Ed. note: Last week we wrote about Jurriaan Peters, MD’s brain network analysis in children with autism. In the second of our two part series on brain mapping, we talk about ways of mapping the brain’s physical wiring.
At the most basic level, the brain is a collection of wires, albeit a really complex one.
But how during development do nerve fibers thread their way through the growing brain and make the right connections?
The answer to that question could reveal more about the nature of conditions like autism spectrum disorders—which, as we reported about a year and a half ago, seem to have their roots in structurally altered brain pathways.
“We know very little about what’s happening in the developing brain in three dimensions,” says Emi Takahashi, PhD, a researcher in the Fetal-Neonatal Neuroimaging & Developmental Science Center (FNNDSC) at Boston Children’s Hospital. “With histology techniques, we can achieve a two-dimensional view over small areas, but it’s hard to know which fiber bundles are growing in which ways during different stages of development in the whole brain.”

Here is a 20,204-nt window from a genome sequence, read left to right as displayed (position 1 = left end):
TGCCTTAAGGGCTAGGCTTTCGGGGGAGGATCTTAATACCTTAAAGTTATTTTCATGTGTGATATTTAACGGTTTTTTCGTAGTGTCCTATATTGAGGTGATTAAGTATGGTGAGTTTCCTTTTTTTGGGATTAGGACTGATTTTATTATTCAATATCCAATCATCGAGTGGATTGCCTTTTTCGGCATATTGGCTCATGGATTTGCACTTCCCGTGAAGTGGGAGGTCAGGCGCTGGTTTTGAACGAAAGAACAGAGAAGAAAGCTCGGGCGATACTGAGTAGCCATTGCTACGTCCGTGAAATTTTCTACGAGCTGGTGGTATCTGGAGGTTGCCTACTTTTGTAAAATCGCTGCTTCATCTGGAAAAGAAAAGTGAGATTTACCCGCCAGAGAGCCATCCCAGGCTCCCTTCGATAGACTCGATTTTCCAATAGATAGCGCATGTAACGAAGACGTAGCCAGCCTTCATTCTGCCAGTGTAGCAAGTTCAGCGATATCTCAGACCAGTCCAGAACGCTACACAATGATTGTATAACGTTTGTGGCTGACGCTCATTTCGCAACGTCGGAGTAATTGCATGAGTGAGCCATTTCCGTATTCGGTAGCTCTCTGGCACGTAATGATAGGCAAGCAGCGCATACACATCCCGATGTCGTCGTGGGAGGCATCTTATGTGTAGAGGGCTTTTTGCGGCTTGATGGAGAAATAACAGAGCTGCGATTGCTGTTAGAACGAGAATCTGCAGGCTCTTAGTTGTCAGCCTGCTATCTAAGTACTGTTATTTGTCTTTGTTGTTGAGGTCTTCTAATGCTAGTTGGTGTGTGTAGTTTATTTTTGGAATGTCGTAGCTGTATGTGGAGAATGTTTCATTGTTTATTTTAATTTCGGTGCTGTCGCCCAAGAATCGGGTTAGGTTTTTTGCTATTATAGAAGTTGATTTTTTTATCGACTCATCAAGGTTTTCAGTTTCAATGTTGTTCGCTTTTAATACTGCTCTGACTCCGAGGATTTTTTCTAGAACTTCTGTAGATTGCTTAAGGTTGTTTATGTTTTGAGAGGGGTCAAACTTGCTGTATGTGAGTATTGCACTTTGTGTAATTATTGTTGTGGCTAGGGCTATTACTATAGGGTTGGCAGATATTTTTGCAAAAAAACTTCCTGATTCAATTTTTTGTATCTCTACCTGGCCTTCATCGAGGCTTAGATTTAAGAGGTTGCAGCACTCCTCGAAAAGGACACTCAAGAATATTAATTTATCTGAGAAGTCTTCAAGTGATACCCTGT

But new MRI-based technologies are quickly closing that knowledge gap, giving us our first high-resolution peek into how the developing brain wires itself up.
Using something called high angular resolution diffusion imaging (HARDI) MRI, Takahashi and her colleagues (including neuroradiologist and FNNDSC director P. Ellen Grant, MD) can trace the three-dimensional pathways within the growing brain via stunning images like these: